Or it's not working. Or maybe it will work. Or maybe nobody will ever know anything.
Oh. Sorry. You don't know what the meaning of "it" is. Apologies.
Exactly 11 months ago, the Atlanta Braves enjoyed a HUGE LEAD in the National League's Wild Card standings. They were 8 games ahead of the Giants, and 9 ahead of the Cardinals. As you'll recall, the Braves ultimately blew all of that huge lead, losing the Wild Card on the last day of the season.
Now, it should be stressed that this didn't happen all of the sudden. It was steady, but slow. A two-game losing streak here, a three-game losing streak there, sure. But it wasn't until their last five games of the season that the Braves lost five straight games. And their defeat had many causes; it would be terribly unfair to attribute the Braves' fall to one player or two players, or three players or four.
But of course, scapegoats must be identified. And so they were. In no particular order:
Kimbrel and Venters were, for most of the season, the greatest one-two relief tandem in the majors. But down the stretch, not so much.
In Kimbrel's last eight appearances, he blew three saves. The Braves lost all three of those games, including the season finale. Before that, he'd been phenomenal, giving up just one home run in 69⅔ innings while posting a 1.55 ERA. But in those three blown saves, he gave up two home runs. He also walked a bunch of guys in those last eight appearances. He just looked, statistically anyway, like a different pitcher.
Venters' problems started earlier. Through the 22nd of August, Venters was practically untouchable: in 73⅔ innings, he'd allowed just one homer while posting a 1.10 ERA. Then he started getting roughed up occasionally, with a 5.65 ERA the rest of the way, his strikeout-to-walk ratio going to hell.
The thing is, nobody really blamed those guys. Instead they blamed Gonzalez, their manager. See, Venters led the National League in relief appearances, and Kimbrel tied for second. They pitched a lot, and they struggled down the stretch, so they obviously were overworked. Ipso facto.
Oh, and right behind Kimbrel on that list? Eric O'Flaherty, another Brave bullpenner. More on him in a moment.
A lot of people believed that Venters and Kimbrel were worked too hard. It was an easy thing to believe. You know, because ipso facto. It sure seems like Fredi Gonzalez believed it, too. Because none of those guys are getting worked as hard this season.
Last season, Venters pitched 88 innings in 85 games; this year he's heading for 60 innings in 69 games.
Last season, Kimbrel pitched 77 innings in 79 games; this year he's heading for 61 innings in 62 games.
Last season, O'Flaherty pitched 74 innings in 79 games; this year he's heading for 59 innings in 66 games.
In the aggregate, that's a HUGE DROP in innings for the Braves' top three relievers: 25 percent from last year to this year, if the projections hold.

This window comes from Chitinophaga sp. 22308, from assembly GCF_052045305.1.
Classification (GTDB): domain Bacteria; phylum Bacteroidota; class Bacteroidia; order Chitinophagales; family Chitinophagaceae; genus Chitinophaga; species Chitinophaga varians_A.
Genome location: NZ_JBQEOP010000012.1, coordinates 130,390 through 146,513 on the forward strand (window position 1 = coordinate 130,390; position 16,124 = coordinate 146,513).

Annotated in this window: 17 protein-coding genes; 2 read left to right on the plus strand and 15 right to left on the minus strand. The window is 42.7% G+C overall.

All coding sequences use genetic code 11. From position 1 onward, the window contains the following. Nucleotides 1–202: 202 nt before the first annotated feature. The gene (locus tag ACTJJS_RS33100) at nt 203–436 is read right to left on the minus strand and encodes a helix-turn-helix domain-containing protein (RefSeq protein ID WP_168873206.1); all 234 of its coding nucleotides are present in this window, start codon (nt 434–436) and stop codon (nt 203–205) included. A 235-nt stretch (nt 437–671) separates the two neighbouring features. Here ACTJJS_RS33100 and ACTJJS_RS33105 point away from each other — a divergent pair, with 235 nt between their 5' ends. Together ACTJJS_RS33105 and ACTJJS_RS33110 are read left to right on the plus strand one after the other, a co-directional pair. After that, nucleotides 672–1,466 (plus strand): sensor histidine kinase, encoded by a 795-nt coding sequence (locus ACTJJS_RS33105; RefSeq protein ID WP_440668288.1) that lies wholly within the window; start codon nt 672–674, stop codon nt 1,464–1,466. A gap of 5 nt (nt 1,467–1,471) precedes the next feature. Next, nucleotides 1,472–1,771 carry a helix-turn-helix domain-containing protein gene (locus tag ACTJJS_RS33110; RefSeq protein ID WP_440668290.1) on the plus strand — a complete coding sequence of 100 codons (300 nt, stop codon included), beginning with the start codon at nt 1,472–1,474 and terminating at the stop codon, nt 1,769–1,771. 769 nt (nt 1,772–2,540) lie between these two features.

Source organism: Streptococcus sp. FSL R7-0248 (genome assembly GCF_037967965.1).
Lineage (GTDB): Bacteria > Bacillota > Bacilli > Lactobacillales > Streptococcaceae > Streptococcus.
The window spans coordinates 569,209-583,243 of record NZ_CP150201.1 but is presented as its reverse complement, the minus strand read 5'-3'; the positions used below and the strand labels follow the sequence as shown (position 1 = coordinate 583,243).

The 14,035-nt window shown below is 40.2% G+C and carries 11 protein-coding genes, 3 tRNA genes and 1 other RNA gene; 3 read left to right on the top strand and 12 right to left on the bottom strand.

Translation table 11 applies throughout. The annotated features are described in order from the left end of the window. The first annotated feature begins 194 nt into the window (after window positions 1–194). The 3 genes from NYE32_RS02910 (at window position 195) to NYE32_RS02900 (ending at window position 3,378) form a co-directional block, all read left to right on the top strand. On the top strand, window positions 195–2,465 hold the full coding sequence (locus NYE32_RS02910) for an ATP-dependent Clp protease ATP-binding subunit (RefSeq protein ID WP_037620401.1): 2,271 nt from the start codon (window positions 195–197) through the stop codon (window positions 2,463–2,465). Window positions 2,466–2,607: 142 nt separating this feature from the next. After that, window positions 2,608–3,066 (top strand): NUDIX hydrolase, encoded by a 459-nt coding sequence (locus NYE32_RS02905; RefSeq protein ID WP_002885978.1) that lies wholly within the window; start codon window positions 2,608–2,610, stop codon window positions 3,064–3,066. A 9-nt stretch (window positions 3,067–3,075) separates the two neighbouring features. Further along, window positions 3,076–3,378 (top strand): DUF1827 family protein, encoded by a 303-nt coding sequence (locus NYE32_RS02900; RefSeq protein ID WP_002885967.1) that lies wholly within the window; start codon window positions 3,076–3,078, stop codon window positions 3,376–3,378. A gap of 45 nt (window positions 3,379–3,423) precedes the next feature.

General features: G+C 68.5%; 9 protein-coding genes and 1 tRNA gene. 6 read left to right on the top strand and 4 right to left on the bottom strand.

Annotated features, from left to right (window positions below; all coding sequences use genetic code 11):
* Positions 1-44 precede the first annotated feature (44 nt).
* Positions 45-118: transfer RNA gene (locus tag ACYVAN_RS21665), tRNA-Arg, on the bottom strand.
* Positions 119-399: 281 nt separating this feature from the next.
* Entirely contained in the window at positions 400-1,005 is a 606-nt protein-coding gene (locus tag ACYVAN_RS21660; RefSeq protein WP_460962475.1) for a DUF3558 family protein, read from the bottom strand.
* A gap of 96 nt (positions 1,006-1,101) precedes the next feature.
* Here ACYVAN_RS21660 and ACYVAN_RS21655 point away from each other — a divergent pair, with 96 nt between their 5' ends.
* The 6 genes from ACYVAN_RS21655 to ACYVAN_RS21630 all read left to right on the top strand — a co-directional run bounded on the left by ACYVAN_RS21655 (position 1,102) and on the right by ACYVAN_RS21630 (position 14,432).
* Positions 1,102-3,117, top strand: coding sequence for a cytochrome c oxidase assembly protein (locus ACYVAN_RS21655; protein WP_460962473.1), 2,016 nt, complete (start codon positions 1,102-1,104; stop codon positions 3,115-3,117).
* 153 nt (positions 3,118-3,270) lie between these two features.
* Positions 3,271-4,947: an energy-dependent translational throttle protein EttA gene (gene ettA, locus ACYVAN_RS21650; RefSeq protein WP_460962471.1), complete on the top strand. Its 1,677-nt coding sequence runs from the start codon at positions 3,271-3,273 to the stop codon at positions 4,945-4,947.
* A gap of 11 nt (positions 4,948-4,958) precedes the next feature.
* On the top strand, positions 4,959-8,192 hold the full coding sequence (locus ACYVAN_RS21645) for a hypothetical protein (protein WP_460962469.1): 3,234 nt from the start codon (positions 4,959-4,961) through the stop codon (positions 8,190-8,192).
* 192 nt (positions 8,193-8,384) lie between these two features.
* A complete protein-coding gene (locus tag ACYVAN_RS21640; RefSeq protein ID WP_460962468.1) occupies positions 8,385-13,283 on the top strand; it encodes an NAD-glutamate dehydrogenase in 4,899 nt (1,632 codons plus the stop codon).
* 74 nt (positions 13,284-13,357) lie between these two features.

Is Fred Gonzalez's new-found restraint "working"?
It's too early to say. Kimbrel has been brilliant, O'Flaherty has been great, and Venters has been pretty good (he's given up six home runs this season, compared to only two last season). But that's not really the point. If all three of those guys pitch brilliantly in September, this experiment of sorts will be seen as a success.
Should it be, though?
Kimbrel's issues last season lasted exactly 7⅓ innings. They happened to be his last 7⅓ innings, so they're eye-popping. But if Kimbrel had pitched another 7⅓ innings, do we know he wouldn't have been brilliant? No, we do not.
Venters declined down the stretch, no question about it. And his decline lasted longer than Kimbrel's. Even during that stretch, his strikeout rate was fine and (as noted earlier) he gave up just one home run. He simply walked roughly four more batters than usual, and gave up two or three more hits than usual. We're talking, in the cases of both Venters and Kimbrel, exceptionally small sample sizes.
Oh, and O'Flaherty? Despite a workload fundamentally the same as Kimbrel's and Venters', O'Flaherty did not struggle down the stretch. In fact, "The Pride of Walla Walla" gave up one run in July, three runs in August ... and none at all in September. O'Flaherty thrived with the heavy workload.
Nevertheless, his workload's been cut this season just as extremely as Kimbrel's and Venters'.
It's difficult to argue with the results. The Braves are 17-11 in one-run games. Their 2.98 relief ERA ranks second in the National League, down just one notch from last season. A lot of the innings that last year went to Venters or O'Flaherty have gone this year to Kris Medlen, who was brilliant before joining the starting rotation a month ago. And while the Braves don't have the big lead in the Wild Card standings they had a year ago, they're in real good shape.
One wonders where this all ends, though. Are we approaching a point where baseball's best relief pitchers are limited to around 60 innings per season? And what if a few 60-inning guys struggle down the stretch in high-profile scenarios? Will managers shift to 55 innings? Fifty?